Listening to music with the SteelSeries Arctis Nova 1 is a pleasant experience, but it doesn’t really wow either. I put the 3.5mm jack-enabled headset through its paces with Party Cannon’s Partied in Half EP and Pharmacist’s Flourishing Extremities On Unspoiled Mental Grounds album. Surprisingly, there’s enough bass presence and accuracy on the low end to convey the weight needed with minimal fuzziness. Listening on my Sony Xperia 1 II, softer genres of music sound better, such as Aqua Regia by Sleep Token and Fight by Me and That Man. The SteelSeries Arctis Nova 1 is no replacement for the best headphones, but they aren’t a write-off.
Where I felt most let down by the SteelSeries Arctis 1 was with the microphone itself. While the quality is passable, it’s the connectivity method where this model suffers. Because you can only plug in with a 3.5mm jack through the DualSense or Xbox Wireless Controller, you don’t come through as crystal clear as with USB. A dedicated splitter, featuring both a microphone and headphone jack, is provided for use on PC, and I found it to be a little middling when hooked up to my Razer Blade 15.
As much as the SteelSeries Arctis Nova 1 achieves as a budget product, I can’t help but think you’re better served by spending a little more and going for the SteelSeries Arctis Nova 3 instead. At $99 / £85 / AU$199 (roughly $40 / £35 / $AU60 more), you’re getting a far more capable gaming headset that sounds much better, and benefits from microphone monitoring and USB-A and USB-C connectivity. Still, if you’re in a tight spot and after something cheap and cheerful, the Nova 1 could be the right holdover.
Should you buy the SteelSeries Arctis Nova 1 headset?
Buy it if…
You’re working with a tight budget
While the SteelSeries Arctis Nova 1 isn’t exceptional, it’s certainly decent enough for the asking price of $59.99 / £49.99 / AU$139 from a build and sound quality point of view.
You need an extra pair of headphones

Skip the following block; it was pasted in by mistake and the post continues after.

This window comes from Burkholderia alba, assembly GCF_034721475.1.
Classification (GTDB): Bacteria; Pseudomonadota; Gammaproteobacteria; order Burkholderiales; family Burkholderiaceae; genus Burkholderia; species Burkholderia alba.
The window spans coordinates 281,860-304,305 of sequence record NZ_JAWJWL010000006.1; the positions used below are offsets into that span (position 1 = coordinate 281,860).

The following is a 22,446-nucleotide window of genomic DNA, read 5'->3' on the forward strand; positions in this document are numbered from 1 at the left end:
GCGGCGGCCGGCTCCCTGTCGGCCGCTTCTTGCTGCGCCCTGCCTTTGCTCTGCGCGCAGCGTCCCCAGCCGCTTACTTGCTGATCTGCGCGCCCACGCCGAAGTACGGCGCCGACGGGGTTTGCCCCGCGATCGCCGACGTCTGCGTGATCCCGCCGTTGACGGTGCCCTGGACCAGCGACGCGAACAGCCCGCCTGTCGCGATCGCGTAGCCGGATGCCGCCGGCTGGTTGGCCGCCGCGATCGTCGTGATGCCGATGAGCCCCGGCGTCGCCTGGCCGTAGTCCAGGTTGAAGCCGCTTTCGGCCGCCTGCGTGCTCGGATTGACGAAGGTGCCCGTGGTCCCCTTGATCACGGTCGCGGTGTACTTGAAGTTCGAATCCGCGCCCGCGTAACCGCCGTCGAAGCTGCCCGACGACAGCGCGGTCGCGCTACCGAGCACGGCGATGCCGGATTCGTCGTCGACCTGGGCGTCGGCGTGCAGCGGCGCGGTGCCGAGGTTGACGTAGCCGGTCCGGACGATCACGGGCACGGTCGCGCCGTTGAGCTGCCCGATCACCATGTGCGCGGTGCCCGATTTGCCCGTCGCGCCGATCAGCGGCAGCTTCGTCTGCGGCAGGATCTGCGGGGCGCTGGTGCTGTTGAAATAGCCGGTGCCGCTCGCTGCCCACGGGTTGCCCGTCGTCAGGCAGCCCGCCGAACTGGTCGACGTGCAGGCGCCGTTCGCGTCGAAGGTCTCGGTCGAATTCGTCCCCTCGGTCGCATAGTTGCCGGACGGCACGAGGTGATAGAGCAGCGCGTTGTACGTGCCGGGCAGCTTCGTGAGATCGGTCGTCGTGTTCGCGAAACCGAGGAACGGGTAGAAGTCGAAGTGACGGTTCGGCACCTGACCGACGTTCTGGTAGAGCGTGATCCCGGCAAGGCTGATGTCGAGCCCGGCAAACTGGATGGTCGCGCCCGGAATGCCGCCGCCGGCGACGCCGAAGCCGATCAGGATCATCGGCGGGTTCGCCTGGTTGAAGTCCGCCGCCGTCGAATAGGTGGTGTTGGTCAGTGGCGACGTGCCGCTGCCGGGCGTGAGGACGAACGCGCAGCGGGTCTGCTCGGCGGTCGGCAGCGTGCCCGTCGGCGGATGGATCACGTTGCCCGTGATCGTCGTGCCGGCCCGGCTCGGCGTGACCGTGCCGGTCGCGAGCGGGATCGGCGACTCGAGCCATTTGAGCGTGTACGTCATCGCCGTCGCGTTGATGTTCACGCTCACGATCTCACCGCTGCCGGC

The 3.5mm jack on the SteelSeries Arctis Nova 1 means you can also use them as dedicated headphones on a compatible smartphone or gaming laptop. They sound good enough to be considered a good spare if you need something sturdy to chuck into your bag.
Don't buy it if...
You want fuss-free connectivity
There’s no getting around the inelegant solution of the headphone and microphone splitter cable included here. With headsets like this, USB is the way to go, making this outdated choice a little hard to understand.
You want microphone monitoring
If you’d like to hear yourself through the chaos of gameplay, then the SteelSeries Arctis Nova 1 isn’t for you. You’re better off spending a little extra money and opting for the Nova 3 instead.
Aleksha McLoughlin is the Hardware Editor for TechRadar Gaming and oversees all hardware coverage for the site. She looks after buying guides, writes hardware reviews, news, and features as well as manages the hardware team. Before joining TRG she was the Hardware Editor for sister publication GamesRadar+ and she has also been PC Guide's Hardware Specialist. She has also contributed hardware content to the likes of Trusted Reviews, The Metro, Expert Reviews, and Android Central. When she isn't working, you'll often find her in mosh pits at metal gigs and festivals or listening to whatever new black and death metal has debuted that week.